Doctors Should Have A `Health Hazard' Warning Stamped On Their Foreheads

Today's doctors and nurses should carry a health hazard warning stamped on their foreheads. Each hospital should have a health warning notice hung over its entrance.

But our politicians - terrified of taking on the medicine `industry' - have done nothing to try to improve the quality of care provided to patients. The politicians have bent over backwards to keep the drug industry happy. Successive governments have done nothing to protect patients.

The incidence of doctor induced illness is now epidemic throughout the western world. At least one in six patients in hospital are there because of some side effect of their medication. It is impossible to quantify the overall size of the problem precisely - particularly in general practice - for the very simple reason that the vast majority of doctors just don't bother to record or report drug side effects (even though the evidence shows that 40% of patients suffer side effects while taking drugs). But there is no doubt that doctor induced illness is now one of (if not the) greatest cause of illness in most so called `developed' countries. Well over a million patients a year are admitted to English hospitals because they have been made ill by doctors.

More Harm Than Good

There is nothing new in the fact that doctors kill people. Doctors have always made mistakes and there have always been patients who have died as a result of medical ignorance or incompetence.

But, since we now spend more on health care than ever before, and since the medical profession is apparently more scientific and better equipped than ever before, there is a savage irony in the fact that we have now reached the point where, on balance, well-meaning doctors in general practice and highly trained, well-equipped specialists working in hospitals do more harm than good. The epidemic of iatrogenic disease which has always scarred medical practice has been steadily getting worse and today most of us would, most of the time, be better off without a medical profession.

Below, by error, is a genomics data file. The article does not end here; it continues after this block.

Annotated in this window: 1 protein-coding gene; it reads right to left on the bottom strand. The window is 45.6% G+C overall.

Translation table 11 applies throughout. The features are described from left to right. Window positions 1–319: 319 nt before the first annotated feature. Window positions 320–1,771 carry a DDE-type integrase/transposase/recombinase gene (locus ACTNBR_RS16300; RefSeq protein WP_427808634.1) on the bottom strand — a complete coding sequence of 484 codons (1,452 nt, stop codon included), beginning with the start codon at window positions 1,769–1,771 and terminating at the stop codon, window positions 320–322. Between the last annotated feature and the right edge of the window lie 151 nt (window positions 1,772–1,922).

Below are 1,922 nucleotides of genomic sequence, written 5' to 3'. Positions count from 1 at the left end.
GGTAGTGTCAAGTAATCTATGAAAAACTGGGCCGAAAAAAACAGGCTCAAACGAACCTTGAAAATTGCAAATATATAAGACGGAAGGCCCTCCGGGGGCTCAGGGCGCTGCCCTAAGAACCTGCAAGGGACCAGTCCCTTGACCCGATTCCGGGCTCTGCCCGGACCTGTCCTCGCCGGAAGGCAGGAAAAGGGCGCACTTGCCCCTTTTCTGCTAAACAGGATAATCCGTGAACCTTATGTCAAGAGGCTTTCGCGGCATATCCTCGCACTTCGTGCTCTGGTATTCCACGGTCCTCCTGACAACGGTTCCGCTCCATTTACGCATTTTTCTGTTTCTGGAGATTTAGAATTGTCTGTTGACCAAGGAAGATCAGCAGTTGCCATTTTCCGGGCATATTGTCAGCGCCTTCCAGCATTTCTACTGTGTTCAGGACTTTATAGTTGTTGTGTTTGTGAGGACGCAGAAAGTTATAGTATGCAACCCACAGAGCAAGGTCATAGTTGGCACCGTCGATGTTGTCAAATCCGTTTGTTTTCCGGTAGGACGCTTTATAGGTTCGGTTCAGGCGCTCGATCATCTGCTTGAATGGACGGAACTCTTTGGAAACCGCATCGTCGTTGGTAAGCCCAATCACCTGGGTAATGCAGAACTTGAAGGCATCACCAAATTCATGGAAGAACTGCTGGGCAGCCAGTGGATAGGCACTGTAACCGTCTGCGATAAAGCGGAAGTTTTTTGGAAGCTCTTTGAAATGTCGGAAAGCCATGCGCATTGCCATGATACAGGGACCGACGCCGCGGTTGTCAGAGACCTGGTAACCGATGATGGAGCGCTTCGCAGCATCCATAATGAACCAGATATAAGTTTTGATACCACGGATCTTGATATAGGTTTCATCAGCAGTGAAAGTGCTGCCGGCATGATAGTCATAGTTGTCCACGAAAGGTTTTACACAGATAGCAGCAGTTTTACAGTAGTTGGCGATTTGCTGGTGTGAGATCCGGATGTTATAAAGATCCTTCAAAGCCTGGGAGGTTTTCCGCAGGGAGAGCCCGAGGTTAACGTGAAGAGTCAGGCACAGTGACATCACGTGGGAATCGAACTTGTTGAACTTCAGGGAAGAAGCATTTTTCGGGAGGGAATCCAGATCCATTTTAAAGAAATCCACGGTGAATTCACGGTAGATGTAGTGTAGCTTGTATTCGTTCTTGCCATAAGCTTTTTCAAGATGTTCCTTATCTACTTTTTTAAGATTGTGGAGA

Most developed countries now spend around 8% of their gross national products on health care (the Americans spend considerably more - around 12-14%) but through a mixture of ignorance, incompetence, prejudice, dishonesty, laziness, paternalism and misplaced trust doctors are killing more people than they are saving and they are causing more illness and more discomfort than they are alleviating.

Most developed countries now spend around 1% of their annual income on prescription drugs and doctors have more knowledge and greater access to powerful treatments than ever before, but there has probably never been another time in history when doctors have done more harm than they do today. I doubt if anyone knows just how much damage the overprescribing of drugs and vaccines (many of which are of dubious value) does to the human immune system. My personal view is that all those prescription drugs have had, are having, and are likely to continue to have, a devastating effect on human health.

It is true, of course, that doctors save thousands of lives by, for example, prescribing life saving drugs or by performing essential life saving surgery on accident victims.

But when the medical profession, together with the pharmaceutical industry, claims that it is the advances in medicine which are responsible for the fact that life expectancy figures have risen in the last one hundred years or so they are dead wrong. (Since they know that they are wrong it is difficult to avoid the conclusion that they are lying.)

Doctors and drug companies have for some time excused their errors and successfully distracted attention away from their incompetence by arguing that their efforts have resulted in a consistent and impressive improvement in life expectancy during the last century or so. The increasing size of our elderly (and disabled) population is, say the industry's supporters, a direct consequence of medical progress.

The truth, however, is rather different and the medical profession and the drug companies are guilty of a confidence trick of gargantuan proportions.

The fact is that during the last century doctors and drug companies have become louder, more aggressive, a good deal richer and far more powerful but life expectancy has not gone up.

Improved sanitation facilities have meant that the number of babies dying - and the number of women dying in childbirth - have fallen dramatically, but for adults life expectation has, not been rising.

To prove my point I prepared a list of 111 famous individuals - all of whom lived and died before the start of this century. I then checked to see how old these individuals were when they died. I'm printing the list below because it illustrates the point I'm making - and it is an important point: life expectation (now between 70 and 75 years in developed countries) has not risen appreciably during the last century.

You may find it illuminating to think of any other individuals who died before the start of this century - and to then check up to see how old they were when they died.

Andersen, Hans Christian. Died 1875 aged 70 years.
Aristotle. Died 322 BC aged 62 years.